This bill would require each local agency, except a local educational agency, in implementing the California Public Records Act, to create a catalog of enterprise systems, as defined, to make the catalog publicly available upon request in the office of the person or officer designated by the agency’s legislative body, and to post the catalog on the local agency’s Internet Web site
Amazingly enough, the City of Los Angeles has complied with this requirement,5 and you can see their listing here. One of the options they offer there is to download the whole thing in CSV format. This can easily be turned into an Excel spreadsheet, which I did, and here is a copy of that if you want it.6
One of the items in the spreadsheet is the “Encampment Cleanup Authorization System,” which “Creates and tracks requests from City officials for encampment cleanups.” I have requests in with LA Sanitation to get information out of this system, and I’ll report on that when (and if) it shows up. Meanwhile, though, one of the emails I published today has a number of records from the system included in it, which is really a lucky stroke. The quality of these is abysmal, since CD13 printed them out on paper,7 it was purple paper,8 I scanned them with my own scanner,9 and the quality was degraded at each step. But these are the first instances I’ve seen of this material, so it’s important! I’ve separated them out for convenience, and here is a list:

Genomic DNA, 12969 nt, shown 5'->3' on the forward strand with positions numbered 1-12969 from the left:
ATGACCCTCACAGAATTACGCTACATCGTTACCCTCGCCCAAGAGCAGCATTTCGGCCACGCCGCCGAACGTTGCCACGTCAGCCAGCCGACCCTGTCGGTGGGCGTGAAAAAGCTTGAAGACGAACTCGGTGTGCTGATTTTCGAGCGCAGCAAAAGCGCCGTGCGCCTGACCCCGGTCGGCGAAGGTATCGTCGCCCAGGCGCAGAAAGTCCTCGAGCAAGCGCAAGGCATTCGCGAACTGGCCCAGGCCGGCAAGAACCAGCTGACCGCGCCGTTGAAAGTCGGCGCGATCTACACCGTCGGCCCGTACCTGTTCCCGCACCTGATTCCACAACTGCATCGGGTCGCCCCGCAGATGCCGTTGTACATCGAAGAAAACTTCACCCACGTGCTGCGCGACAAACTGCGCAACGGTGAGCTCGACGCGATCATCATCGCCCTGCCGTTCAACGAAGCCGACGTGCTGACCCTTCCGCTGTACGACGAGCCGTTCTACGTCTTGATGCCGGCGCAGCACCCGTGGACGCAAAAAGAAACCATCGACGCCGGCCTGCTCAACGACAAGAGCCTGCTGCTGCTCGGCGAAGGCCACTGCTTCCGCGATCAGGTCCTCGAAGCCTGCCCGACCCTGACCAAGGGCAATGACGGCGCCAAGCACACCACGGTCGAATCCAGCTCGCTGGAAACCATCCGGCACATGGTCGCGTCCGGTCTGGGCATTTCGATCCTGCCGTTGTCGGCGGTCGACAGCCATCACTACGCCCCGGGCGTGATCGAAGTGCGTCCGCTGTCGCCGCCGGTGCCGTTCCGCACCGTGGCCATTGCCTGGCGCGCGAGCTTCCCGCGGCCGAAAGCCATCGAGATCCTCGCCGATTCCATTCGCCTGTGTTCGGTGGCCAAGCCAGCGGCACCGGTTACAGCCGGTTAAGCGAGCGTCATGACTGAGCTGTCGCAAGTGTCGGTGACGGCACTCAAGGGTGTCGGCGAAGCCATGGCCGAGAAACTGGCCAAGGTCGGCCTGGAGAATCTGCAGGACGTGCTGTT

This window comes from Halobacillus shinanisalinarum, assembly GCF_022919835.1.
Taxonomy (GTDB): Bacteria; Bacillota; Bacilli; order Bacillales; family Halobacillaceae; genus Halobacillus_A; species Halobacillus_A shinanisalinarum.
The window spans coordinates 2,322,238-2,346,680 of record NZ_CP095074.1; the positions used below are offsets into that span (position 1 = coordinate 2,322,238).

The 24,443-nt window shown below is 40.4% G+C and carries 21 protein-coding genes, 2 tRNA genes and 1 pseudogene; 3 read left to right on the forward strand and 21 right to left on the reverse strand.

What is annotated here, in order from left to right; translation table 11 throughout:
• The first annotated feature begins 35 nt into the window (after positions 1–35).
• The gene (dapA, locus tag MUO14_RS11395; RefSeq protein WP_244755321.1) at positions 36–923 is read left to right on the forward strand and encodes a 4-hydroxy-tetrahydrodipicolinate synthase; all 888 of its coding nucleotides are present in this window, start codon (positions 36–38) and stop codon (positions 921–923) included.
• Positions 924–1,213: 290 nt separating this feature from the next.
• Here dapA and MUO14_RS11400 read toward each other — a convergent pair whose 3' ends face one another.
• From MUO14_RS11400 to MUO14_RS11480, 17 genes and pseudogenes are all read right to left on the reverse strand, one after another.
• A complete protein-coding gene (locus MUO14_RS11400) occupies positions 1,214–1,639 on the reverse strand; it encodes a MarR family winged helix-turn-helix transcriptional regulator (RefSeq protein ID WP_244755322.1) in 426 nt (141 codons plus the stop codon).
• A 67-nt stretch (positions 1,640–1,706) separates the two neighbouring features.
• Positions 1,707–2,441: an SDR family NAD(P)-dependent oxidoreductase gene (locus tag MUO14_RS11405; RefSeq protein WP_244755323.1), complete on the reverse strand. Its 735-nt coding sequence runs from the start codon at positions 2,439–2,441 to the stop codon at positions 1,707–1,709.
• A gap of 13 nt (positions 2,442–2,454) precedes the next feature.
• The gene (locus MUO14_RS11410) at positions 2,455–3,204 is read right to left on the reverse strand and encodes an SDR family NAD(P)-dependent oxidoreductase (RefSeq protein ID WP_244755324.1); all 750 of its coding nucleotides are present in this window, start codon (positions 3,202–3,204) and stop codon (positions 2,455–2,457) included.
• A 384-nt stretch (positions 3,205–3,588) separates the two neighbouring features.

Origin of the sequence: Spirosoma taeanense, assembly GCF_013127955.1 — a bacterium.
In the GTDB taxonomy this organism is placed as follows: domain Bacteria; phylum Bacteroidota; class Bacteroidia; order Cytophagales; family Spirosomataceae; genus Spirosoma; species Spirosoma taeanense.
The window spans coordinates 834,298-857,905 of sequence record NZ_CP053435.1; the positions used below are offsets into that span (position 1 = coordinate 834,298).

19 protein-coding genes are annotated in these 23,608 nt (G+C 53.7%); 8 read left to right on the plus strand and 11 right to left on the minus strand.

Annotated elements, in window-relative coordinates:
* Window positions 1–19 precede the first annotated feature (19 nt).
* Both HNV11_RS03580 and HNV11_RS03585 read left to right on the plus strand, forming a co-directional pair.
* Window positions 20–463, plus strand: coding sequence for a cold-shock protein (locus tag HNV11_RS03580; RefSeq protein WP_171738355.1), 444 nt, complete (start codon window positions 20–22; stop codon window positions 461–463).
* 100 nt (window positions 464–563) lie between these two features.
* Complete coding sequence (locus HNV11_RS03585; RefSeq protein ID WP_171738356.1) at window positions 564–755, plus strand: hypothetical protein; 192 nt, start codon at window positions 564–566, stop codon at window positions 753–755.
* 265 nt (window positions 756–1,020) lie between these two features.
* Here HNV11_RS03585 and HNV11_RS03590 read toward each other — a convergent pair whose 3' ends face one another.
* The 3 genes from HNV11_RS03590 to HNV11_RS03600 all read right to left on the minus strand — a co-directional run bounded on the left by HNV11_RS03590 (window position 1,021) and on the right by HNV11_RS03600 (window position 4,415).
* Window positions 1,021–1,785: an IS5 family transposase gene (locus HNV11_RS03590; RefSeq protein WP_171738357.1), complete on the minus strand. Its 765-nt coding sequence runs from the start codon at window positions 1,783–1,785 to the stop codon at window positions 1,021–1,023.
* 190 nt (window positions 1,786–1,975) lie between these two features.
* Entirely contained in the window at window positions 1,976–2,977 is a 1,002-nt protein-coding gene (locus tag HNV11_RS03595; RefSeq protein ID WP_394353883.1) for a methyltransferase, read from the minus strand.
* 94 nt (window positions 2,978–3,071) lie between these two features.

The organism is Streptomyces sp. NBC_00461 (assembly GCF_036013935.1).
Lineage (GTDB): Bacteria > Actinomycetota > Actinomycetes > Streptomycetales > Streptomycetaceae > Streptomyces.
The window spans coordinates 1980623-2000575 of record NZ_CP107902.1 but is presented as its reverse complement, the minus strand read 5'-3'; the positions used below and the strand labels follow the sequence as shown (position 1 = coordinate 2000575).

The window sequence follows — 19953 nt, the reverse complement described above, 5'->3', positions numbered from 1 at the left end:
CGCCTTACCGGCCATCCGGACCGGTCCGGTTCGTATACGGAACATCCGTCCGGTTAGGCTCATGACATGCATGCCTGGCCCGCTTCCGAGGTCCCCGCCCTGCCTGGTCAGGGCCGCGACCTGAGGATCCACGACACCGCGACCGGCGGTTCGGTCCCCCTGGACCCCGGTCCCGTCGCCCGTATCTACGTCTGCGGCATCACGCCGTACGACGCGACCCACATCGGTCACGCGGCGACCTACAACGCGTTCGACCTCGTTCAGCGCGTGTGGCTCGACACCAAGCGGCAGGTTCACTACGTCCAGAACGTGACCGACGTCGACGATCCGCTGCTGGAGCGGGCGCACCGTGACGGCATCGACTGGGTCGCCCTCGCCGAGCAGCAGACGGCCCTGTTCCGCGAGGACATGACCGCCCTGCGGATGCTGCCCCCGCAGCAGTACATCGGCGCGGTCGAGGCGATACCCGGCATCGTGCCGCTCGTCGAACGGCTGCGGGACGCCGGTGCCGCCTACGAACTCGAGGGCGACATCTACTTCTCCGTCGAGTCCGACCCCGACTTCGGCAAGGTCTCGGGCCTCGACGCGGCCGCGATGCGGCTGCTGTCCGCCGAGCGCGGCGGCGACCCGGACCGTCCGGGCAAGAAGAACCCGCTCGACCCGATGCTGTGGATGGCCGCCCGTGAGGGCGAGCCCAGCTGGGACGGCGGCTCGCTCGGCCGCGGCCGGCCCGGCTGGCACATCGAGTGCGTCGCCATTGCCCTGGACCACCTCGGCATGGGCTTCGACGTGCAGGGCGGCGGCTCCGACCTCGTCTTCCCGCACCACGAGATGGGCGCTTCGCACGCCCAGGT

- 2015-00991 Encampment Online Authorization
- 2016-00331 Encampment Online Authorization
- 2016-00460 Encampment Online Authorization
- Spreadsheet summary output from the system